Many users do report noticeably whiter teeth after brushing with charcoal toothpaste. Keep in mind, though, that studies on the safety of brushing with charcoal are limited, and some dentists caution that charcoal might also absorb good bacteria or medications from your system.

Sea Salt

Sea Salt

Genuine sea salt contains minerals and elements that have strengthening and healing properties for your teeth. Salt can help take care of bad bacteria in your mouth. It may also reduce inflammation and counter the effects of acidic foods.

Baking Soda

Baking Soda

The abrasive nature of baking soda helps clean away the yuck on your teeth. But, while it's strong enough to help knock out plaque, you don't have to worry that it's so strong that you'll damage your enamel. In fact, it's less abrasive than commercial toothpastes.

Plus, baking soda helps neutralize odors, so it's good for freshening breath. It can also help fight bacteria and destructive acids.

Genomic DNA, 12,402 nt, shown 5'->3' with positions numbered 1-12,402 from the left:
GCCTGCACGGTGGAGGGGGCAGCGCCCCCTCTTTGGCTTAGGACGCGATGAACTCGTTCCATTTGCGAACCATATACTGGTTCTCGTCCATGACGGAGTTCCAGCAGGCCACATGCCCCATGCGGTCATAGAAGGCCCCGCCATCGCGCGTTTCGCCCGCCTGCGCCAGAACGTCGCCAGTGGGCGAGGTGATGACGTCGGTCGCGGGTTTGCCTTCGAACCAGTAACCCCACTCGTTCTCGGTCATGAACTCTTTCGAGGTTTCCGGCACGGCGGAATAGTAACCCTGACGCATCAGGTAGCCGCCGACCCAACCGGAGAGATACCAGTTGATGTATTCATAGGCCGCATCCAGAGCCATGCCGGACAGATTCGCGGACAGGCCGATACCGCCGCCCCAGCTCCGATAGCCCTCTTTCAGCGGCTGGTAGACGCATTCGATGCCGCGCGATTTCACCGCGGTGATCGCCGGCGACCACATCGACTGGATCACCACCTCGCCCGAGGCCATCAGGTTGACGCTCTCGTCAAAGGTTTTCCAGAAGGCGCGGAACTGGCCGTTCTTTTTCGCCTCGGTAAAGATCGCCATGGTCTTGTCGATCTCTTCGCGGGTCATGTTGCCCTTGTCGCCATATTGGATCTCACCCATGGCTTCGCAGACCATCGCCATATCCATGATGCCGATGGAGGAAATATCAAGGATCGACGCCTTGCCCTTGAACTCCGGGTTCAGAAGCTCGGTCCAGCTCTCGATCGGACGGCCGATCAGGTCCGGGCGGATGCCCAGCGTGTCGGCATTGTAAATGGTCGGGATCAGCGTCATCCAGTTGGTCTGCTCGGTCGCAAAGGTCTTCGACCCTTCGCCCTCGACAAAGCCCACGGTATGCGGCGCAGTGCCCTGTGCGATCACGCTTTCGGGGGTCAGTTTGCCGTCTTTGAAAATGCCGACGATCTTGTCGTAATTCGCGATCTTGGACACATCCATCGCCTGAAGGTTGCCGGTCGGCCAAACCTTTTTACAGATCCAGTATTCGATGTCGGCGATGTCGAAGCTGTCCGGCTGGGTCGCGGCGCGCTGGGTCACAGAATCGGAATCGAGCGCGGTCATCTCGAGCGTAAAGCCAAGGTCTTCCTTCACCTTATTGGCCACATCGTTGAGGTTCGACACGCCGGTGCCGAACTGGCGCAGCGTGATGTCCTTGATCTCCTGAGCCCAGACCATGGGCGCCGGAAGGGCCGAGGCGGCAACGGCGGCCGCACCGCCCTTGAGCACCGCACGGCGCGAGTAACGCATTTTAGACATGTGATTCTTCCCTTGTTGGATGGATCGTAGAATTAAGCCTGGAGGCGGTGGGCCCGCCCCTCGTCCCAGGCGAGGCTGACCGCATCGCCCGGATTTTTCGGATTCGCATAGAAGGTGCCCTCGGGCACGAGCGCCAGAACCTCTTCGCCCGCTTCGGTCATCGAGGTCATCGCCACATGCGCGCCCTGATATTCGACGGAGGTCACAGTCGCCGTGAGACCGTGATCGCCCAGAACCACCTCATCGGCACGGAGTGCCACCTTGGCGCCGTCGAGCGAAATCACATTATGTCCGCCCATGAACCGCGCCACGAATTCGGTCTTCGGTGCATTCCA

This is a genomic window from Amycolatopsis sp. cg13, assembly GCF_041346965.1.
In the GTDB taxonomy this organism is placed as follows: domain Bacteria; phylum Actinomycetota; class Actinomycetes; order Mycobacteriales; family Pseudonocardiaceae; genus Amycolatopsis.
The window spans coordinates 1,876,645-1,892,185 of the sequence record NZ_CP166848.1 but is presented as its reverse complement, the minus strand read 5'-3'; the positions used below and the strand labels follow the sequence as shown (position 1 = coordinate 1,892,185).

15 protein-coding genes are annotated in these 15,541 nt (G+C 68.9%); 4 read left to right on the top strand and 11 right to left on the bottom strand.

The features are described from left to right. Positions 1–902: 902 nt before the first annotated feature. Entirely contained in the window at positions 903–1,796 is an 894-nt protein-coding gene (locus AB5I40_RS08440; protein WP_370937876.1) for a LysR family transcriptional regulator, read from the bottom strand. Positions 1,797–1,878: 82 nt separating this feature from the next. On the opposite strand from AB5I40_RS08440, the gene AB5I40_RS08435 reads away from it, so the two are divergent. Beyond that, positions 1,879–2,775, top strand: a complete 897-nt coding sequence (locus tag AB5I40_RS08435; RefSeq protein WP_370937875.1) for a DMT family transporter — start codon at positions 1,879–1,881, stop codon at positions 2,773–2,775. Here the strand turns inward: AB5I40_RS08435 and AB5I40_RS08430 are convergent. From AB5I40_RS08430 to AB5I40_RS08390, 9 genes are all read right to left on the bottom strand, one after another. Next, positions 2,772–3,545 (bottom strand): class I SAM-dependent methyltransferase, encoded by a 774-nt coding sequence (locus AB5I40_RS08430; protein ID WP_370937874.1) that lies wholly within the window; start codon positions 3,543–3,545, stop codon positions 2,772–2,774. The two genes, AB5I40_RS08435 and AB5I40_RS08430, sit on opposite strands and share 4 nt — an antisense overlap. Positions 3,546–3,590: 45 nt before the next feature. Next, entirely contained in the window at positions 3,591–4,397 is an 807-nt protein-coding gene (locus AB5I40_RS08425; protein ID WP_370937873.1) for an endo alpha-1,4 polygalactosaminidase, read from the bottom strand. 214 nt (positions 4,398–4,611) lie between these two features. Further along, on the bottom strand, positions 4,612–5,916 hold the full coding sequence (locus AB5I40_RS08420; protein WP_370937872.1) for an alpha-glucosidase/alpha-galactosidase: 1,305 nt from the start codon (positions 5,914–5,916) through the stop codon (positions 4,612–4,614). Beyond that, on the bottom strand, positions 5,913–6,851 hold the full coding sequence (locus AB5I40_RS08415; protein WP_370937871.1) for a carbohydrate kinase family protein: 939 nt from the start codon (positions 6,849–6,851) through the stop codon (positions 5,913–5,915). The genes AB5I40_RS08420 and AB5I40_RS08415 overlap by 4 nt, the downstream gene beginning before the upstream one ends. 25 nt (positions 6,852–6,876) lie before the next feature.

Essential Oils

Essential Oils

Natural toothpastes may contain essential oils to give the formula an appealing flavor. Even more important, however, are the antibacterial properties that some essential oils provide. Mint oils are particularly useful in this regard.

Bentonite Clay

Bentonite Clay

It might sound strange to use volcanic ash on your teeth, but that's pretty much what bentonite clay is.

Despite its surprising origins, bentonite clay is rich in minerals that are beneficial for your body. Also, this clay is said to have the power to draw toxins out of your body. In other words, it puts good things in and takes bad ones out.

A Word of Caution